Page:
Every so often at Davos you have a short, startling conversation which completely changes the way you think about a subject -- and I just had one of those standing next to Dan Barber, the chef of Blue Hill Farm. He's a very smart, very funny guy, who's passionate about food on every level from preparing the ingredients of the dishes in his restaurants to the logistics of feeding the planet.
I bumped into Barber as we were milling around the Davos conference center, waiting for the panel on "rethinking how to feed the world" to begin. I asked him what he thought of the food in Switzerland; he compared in unfavorably to what he was fed by the airline on the way over here. "I haven't seen a vegetable since Thursday," he added, looking a bit overwhelmed by the number of things that the Swiss seem to be able to do with bread, cheese, and bit of veal.
When the panel started, I could almost see the steam coming out of Barber's ears. It featured two heads of state; two agribusiness CEOs; a representative from the World Bank; and Bill Gates. All of them looked at food mainly as a matter of logistics and problem-solving, and they seemed to do so with real good will and good motives. (Well, maybe not the CEO of ADM.) But they were all very much bought into a model which looks, to Barber's eyes, incredibly shaky.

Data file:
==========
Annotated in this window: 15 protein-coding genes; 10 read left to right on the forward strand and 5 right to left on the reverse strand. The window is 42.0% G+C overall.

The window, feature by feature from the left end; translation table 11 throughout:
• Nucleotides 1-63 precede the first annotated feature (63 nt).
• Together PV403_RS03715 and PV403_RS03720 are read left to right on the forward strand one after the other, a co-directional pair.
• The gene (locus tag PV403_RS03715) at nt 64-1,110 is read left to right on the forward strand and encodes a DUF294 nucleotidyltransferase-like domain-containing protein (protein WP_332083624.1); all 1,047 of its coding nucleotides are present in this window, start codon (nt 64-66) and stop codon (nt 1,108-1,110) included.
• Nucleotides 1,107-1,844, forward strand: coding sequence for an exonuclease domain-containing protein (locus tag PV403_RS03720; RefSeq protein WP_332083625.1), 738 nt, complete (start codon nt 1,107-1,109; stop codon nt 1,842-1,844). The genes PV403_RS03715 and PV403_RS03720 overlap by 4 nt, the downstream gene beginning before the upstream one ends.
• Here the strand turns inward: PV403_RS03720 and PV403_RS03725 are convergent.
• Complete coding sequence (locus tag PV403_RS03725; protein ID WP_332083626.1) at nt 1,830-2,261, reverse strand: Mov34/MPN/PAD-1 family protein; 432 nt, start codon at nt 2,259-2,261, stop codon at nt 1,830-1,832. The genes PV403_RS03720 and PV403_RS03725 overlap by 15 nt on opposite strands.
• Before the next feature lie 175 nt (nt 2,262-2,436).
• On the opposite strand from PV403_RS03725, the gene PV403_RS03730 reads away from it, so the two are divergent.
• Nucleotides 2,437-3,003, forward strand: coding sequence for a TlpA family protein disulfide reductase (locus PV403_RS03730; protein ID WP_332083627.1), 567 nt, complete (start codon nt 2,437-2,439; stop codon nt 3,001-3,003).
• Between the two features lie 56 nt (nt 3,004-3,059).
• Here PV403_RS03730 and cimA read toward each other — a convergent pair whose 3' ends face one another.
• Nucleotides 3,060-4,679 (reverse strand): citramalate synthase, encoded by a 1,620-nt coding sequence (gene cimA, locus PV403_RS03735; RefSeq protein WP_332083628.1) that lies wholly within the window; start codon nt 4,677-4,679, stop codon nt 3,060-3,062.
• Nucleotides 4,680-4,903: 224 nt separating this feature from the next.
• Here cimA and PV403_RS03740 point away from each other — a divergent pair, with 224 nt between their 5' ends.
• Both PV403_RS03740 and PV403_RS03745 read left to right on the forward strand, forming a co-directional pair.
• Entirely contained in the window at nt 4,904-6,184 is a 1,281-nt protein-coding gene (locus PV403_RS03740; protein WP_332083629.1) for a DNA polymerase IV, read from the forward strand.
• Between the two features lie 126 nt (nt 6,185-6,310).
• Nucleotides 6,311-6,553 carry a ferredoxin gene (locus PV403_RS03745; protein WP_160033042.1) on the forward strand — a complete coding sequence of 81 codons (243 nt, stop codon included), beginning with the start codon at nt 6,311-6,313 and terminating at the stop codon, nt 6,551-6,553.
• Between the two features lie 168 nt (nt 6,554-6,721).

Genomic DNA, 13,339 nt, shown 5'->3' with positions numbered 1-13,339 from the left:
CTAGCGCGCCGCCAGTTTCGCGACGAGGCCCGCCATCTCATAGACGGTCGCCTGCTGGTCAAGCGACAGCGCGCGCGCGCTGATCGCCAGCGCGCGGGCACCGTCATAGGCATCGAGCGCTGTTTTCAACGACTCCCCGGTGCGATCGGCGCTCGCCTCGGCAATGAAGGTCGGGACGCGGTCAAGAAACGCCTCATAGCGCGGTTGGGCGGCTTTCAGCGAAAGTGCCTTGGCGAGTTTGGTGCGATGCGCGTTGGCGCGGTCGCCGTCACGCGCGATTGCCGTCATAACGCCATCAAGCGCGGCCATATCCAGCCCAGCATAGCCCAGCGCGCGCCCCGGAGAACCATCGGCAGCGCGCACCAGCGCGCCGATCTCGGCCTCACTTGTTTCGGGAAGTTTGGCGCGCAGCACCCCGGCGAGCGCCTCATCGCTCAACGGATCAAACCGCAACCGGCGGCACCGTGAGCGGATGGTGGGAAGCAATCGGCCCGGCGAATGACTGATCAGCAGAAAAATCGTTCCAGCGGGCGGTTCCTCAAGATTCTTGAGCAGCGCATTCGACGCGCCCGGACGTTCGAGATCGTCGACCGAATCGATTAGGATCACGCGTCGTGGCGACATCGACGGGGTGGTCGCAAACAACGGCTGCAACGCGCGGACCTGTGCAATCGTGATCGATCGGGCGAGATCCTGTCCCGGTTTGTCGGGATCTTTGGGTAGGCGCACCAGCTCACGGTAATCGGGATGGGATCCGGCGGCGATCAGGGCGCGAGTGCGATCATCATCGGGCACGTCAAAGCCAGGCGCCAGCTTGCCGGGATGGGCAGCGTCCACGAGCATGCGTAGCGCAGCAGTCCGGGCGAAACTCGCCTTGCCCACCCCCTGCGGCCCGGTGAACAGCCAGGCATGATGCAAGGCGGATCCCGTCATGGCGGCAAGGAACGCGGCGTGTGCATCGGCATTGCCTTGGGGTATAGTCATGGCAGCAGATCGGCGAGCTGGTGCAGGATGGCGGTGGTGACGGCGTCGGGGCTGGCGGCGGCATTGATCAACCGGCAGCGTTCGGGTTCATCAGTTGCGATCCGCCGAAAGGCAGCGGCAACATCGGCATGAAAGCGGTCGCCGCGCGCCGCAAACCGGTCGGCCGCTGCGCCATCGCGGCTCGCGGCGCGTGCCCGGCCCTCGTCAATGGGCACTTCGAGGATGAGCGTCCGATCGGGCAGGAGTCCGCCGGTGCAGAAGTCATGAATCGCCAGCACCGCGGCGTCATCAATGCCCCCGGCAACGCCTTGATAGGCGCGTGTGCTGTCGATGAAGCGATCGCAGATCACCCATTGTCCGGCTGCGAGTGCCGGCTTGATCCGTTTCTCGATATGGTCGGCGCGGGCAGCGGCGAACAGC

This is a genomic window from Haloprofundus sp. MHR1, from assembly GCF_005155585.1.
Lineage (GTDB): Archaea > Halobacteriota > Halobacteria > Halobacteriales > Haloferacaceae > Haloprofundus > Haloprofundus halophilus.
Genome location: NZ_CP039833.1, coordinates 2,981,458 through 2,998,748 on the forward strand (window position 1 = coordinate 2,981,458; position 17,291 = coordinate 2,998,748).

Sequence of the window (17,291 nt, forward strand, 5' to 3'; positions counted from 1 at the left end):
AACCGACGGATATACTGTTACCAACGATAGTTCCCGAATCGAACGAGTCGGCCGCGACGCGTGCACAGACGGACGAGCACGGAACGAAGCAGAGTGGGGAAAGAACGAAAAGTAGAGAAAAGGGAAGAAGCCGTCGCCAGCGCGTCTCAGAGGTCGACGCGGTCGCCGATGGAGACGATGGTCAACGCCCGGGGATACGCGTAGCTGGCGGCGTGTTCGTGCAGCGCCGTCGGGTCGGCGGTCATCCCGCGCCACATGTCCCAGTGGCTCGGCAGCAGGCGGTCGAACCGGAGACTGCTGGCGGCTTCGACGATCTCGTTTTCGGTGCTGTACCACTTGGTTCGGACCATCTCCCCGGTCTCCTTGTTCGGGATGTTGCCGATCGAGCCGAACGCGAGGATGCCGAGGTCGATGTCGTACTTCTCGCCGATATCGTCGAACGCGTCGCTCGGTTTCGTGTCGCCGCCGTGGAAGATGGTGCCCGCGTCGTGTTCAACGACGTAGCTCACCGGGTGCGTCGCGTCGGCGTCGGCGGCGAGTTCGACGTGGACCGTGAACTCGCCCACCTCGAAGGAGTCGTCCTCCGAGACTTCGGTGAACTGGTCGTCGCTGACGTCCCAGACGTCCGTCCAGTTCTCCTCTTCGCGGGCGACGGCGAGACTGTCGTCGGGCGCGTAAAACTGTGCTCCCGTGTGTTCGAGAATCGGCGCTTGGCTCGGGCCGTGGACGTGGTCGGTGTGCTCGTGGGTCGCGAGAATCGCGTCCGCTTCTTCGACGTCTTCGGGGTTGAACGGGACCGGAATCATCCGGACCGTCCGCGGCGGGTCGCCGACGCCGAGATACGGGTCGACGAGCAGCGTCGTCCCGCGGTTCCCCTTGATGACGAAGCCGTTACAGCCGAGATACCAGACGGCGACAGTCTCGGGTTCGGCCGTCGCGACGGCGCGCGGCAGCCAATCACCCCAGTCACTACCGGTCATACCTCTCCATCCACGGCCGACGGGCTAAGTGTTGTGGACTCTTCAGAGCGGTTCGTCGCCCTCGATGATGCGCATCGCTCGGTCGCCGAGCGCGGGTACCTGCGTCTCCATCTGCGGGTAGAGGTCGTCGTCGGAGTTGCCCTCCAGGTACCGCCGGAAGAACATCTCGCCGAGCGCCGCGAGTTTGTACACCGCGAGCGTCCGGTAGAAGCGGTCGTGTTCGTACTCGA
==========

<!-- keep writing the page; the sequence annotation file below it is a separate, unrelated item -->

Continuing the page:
Essentially the problem is that the people on the panel have internalized the principles of comparative advantage and free trade to the point at which they are more or less incapable of thinking any other way. In a Ricardian world it makes sense for Ohio to overwhelmingly grow corn and soy, since growing corn and soy is what it does best. And because of economies of scale, it makes sense to grow just one type of each, on farms of mind-boggling size. Ohio can then trade all that corn and soy for the food it wants to eat, and everybody is better off.
Except in reality it doesn't work like that. Monocultures are naturally prone to disastrous outbreaks of disease, which can wipe out an entire crop. The panel at Davos has a favored method of dealing with such things: the development of disease-resistant crop strains, often through high-tech and patentable genetic modification. Bright research scientists create clever transgenic crops, and then people like Bill Gates and the World Bank try to get them broadly adopted while setting well-intentioned staffers to work minimizing potential problems with IP licensing. Innovation through agricultural technology is the obvious and necessary solution to the problem of global hunger.